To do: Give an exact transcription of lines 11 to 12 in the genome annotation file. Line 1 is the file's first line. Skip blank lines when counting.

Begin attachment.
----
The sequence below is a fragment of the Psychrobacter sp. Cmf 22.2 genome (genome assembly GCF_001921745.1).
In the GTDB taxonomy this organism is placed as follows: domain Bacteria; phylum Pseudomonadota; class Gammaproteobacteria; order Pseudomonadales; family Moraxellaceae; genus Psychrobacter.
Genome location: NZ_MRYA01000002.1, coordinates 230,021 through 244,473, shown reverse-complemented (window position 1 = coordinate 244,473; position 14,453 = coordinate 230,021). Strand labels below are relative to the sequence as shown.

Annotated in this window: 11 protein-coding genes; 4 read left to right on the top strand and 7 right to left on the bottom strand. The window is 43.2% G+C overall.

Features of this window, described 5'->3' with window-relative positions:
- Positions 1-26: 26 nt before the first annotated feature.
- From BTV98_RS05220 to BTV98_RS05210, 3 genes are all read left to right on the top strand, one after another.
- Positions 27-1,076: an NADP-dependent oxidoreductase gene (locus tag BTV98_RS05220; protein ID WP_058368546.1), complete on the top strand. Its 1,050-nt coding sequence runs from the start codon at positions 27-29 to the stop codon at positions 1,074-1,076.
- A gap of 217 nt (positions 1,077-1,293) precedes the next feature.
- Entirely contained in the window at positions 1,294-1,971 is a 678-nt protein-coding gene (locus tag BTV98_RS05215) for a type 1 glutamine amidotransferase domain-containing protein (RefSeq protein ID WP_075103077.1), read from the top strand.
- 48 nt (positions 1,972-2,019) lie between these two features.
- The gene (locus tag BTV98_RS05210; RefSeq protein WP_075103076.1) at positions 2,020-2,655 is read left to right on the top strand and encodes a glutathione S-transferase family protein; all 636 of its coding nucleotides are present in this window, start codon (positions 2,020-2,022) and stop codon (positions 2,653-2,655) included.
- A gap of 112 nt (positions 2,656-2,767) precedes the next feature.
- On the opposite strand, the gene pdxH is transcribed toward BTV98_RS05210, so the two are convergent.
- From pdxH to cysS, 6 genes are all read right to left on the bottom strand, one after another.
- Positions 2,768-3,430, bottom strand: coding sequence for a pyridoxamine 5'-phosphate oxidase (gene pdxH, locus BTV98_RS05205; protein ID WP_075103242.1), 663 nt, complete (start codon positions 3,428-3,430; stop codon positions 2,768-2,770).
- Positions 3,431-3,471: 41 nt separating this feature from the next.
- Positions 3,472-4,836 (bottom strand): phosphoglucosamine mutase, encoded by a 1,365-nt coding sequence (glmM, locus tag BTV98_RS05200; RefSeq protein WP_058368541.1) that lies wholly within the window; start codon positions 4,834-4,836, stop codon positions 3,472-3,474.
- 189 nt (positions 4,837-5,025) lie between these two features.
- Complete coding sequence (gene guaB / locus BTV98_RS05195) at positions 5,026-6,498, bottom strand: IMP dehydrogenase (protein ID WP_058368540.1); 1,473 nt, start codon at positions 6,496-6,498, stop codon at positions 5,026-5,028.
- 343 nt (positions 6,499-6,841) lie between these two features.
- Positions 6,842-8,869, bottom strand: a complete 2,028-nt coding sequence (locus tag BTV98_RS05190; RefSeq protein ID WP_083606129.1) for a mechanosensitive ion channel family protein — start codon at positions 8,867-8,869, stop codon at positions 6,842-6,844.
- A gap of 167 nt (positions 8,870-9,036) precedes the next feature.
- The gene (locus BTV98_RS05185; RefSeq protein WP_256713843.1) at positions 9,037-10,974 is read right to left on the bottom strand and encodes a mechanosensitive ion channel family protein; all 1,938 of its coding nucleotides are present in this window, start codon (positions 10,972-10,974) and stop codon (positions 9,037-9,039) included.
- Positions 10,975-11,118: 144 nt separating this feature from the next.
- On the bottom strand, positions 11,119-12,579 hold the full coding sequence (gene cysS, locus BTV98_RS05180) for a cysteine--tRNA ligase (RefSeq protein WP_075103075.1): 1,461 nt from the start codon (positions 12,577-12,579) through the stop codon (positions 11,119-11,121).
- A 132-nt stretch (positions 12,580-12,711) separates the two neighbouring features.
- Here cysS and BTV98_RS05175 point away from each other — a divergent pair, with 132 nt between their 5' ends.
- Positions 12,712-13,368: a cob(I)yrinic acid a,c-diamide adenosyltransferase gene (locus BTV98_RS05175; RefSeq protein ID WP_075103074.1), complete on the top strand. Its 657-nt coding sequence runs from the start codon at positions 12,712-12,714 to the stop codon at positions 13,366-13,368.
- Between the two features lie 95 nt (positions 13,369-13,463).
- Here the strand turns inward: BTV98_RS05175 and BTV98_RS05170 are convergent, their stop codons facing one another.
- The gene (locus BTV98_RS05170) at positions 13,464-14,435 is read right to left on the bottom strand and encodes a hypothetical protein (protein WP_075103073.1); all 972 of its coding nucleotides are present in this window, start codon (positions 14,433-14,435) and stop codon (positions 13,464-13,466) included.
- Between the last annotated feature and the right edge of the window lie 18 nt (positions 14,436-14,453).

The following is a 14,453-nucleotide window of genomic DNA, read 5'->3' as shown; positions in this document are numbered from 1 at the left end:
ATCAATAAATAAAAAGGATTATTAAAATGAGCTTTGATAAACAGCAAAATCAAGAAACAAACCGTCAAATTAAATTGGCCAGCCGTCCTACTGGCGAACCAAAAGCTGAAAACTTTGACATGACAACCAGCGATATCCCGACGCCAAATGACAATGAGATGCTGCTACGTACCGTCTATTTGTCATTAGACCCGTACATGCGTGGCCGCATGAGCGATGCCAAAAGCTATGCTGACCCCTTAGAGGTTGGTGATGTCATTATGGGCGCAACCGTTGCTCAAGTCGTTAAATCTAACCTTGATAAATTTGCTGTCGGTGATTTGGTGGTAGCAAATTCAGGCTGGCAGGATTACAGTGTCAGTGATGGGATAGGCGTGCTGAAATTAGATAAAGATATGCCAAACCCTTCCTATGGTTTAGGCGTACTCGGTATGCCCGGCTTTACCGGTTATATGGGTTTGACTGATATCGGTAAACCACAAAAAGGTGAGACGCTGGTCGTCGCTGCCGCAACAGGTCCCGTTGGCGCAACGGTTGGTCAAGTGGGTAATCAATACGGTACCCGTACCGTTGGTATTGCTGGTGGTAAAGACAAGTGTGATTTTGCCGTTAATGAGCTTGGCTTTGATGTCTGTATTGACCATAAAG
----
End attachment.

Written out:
- 48 nt (positions 1,972-2,019) lie between these two features.
- The gene (locus tag BTV98_RS05210; RefSeq protein WP_075103076.1) at positions 2,020-2,655 is read left to right on the top strand and encodes a glutathione S-transferase family protein; all 636 of its coding nucleotides are present in this window, start codon (positions 2,020-2,022) and stop codon (positions 2,653-2,655) included.